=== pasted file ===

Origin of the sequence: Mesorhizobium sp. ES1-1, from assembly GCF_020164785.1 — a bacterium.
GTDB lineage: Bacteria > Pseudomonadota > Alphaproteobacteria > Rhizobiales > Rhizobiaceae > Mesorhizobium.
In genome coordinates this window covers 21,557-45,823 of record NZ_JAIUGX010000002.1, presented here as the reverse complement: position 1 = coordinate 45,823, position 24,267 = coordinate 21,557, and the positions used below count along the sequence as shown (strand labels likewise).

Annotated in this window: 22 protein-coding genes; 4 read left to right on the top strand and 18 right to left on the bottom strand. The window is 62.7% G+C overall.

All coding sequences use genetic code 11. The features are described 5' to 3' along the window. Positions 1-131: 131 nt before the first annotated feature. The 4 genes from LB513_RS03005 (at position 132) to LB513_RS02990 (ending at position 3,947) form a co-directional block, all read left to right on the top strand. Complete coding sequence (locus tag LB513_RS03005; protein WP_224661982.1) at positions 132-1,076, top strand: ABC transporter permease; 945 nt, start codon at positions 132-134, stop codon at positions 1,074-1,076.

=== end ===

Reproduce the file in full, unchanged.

Origin of the sequence: Mesorhizobium sp. ES1-1, from assembly GCF_020164785.1 — a bacterium.
GTDB lineage: Bacteria > Pseudomonadota > Alphaproteobacteria > Rhizobiales > Rhizobiaceae > Mesorhizobium.
In genome coordinates this window covers 21,557-45,823 of record NZ_JAIUGX010000002.1, presented here as the reverse complement: position 1 = coordinate 45,823, position 24,267 = coordinate 21,557, and the positions used below count along the sequence as shown (strand labels likewise).

Annotated in this window: 22 protein-coding genes; 4 read left to right on the top strand and 18 right to left on the bottom strand. The window is 62.7% G+C overall.

All coding sequences use genetic code 11. The features are described 5' to 3' along the window. Positions 1-131: 131 nt before the first annotated feature. The 4 genes from LB513_RS03005 (at position 132) to LB513_RS02990 (ending at position 3,947) form a co-directional block, all read left to right on the top strand. Complete coding sequence (locus tag LB513_RS03005; protein WP_224661982.1) at positions 132-1,076, top strand: ABC transporter permease; 945 nt, start codon at positions 132-134, stop codon at positions 1,074-1,076.